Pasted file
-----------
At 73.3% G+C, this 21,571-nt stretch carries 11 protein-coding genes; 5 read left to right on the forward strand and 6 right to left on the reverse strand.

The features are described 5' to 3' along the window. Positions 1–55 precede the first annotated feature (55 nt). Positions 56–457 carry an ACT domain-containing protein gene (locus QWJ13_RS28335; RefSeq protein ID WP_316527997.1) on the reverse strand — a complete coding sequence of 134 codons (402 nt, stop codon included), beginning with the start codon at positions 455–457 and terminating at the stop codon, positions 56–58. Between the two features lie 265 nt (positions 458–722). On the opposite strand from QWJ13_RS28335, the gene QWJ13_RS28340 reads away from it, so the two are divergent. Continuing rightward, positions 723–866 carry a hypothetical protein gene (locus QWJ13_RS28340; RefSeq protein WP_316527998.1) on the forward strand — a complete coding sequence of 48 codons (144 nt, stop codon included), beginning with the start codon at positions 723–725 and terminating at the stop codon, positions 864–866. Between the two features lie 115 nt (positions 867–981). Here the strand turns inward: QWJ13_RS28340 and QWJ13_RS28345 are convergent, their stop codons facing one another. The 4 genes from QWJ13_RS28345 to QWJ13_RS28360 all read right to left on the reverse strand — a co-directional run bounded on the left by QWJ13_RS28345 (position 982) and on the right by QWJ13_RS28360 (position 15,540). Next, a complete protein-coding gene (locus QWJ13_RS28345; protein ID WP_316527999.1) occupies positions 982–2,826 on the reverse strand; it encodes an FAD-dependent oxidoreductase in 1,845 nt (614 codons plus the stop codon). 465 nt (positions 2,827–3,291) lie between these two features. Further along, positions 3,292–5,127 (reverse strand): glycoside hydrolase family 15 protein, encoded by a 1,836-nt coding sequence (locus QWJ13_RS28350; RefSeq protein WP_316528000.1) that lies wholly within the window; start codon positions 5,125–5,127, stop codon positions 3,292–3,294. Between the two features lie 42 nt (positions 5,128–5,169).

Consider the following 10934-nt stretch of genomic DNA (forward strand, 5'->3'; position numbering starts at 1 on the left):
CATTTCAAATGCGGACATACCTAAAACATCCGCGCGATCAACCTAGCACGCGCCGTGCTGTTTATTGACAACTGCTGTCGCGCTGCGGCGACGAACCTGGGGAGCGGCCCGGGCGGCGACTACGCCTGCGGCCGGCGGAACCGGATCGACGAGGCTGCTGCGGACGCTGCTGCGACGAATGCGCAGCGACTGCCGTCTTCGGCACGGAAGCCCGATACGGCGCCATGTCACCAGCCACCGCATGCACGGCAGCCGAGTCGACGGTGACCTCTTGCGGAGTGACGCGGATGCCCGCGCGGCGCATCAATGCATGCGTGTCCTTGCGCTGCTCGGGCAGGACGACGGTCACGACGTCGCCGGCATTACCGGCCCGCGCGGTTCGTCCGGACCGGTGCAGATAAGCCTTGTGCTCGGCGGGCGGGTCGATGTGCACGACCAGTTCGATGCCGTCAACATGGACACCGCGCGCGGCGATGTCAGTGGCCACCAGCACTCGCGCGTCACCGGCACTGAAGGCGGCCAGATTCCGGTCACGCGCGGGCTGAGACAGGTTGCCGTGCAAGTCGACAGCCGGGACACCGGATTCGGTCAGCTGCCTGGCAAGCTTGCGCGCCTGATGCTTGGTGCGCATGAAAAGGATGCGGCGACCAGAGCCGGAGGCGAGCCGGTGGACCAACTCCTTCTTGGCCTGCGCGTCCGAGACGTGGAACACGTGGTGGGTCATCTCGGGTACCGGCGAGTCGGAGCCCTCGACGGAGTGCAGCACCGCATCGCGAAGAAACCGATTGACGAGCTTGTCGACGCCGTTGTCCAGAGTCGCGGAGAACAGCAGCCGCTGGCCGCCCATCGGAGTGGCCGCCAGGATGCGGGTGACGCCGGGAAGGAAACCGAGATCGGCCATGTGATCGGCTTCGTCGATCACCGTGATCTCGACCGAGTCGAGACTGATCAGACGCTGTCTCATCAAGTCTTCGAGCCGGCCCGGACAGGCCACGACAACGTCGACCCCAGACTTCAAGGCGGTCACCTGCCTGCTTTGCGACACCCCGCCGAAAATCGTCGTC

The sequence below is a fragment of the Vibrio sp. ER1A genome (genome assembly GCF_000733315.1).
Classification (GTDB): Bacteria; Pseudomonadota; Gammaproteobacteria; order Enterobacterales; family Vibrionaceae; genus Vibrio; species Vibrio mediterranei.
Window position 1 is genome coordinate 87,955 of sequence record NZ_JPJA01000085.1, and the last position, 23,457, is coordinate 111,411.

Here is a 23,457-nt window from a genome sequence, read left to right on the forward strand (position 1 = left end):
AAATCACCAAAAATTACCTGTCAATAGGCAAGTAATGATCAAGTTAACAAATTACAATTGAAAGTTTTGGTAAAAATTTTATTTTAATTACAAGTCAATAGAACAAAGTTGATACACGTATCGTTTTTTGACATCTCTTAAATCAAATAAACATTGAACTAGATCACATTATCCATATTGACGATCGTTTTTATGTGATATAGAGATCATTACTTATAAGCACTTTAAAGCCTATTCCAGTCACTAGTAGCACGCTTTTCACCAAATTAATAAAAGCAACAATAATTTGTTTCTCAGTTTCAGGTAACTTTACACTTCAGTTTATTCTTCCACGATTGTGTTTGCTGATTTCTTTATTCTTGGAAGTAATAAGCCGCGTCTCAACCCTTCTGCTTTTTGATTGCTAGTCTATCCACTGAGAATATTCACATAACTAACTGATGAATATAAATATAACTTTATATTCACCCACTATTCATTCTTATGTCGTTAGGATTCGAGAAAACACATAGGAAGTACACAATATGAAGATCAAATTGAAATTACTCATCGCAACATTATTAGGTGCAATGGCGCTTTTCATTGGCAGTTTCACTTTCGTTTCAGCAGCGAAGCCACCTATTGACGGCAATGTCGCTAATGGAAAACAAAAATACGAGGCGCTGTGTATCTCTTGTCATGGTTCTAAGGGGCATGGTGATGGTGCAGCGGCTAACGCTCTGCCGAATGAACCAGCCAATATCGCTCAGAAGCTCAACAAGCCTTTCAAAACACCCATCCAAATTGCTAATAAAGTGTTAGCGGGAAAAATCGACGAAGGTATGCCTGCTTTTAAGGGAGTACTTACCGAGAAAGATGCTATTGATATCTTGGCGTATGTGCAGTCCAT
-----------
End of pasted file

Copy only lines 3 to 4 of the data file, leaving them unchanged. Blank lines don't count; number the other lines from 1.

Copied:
Consider the following 10934-nt stretch of genomic DNA (forward strand, 5'->3'; position numbering starts at 1 on the left):
CATTTCAAATGCGGACATACCTAAAACATCCGCGCGATCAACCTAGCACGCGCCGTGCTGTTTATTGACAACTGCTGTCGCGCTGCGGCGACGAACCTGGGGAGCGGCCCGGGCGGCGACTACGCCTGCGGCCGGCGGAACCGGATCGACGAGGCTGCTGCGGACGCTGCTGCGACGAATGCGCAGCGACTGCCGTCTTCGGCACGGAAGCCCGATACGGCGCCATGTCACCAGCCACCGCATGCACGGCAGCCGAGTCGACGGTGACCTCTTGCGGAGTGACGCGGATGCCCGCGCGGCGCATCAATGCATGCGTGTCCTTGCGCTGCTCGGGCAGGACGACGGTCACGACGTCGCCGGCATTACCGGCCCGCGCGGTTCGTCCGGACCGGTGCAGATAAGCCTTGTGCTCGGCGGGCGGGTCGATGTGCACGACCAGTTCGATGCCGTCAACATGGACACCGCGCGCGGCGATGTCAGTGGCCACCAGCACTCGCGCGTCACCGGCACTGAAGGCGGCCAGATTCCGGTCACGCGCGGGCTGAGACAGGTTGCCGTGCAAGTCGACAGCCGGGACACCGGATTCGGTCAGCTGCCTGGCAAGCTTGCGCGCCTGATGCTTGGTGCGCATGAAAAGGATGCGGCGACCAGAGCCGGAGGCGAGCCGGTGGACCAACTCCTTCTTGGCCTGCGCGTCCGAGACGTGGAACACGTGGTGGGTCATCTCGGGTACCGGCGAGTCGGAGCCCTCGACGGAGTGCAGCACCGCATCGCGAAGAAACCGATTGACGAGCTTGTCGACGCCGTTGTCCAGAGTCGCGGAGAACAGCAGCCGCTGGCCGCCCATCGGAGTGGCCGCCAGGATGCGGGTGACGCCGGGAAGGAAACCGAGATCGGCCATGTGATCGGCTTCGTCGATCACCGTGATCTCGACCGAGTCGAGACTGATCAGACGCTGTCTCATCAAGTCTTCGAGCCGGCCCGGACAGGCCACGACAACGTCGACCCCAGACTTCAAGGCGGTCACCTGCCTGCTTTGCGACACCCCGCCGAAAATCGTCGTC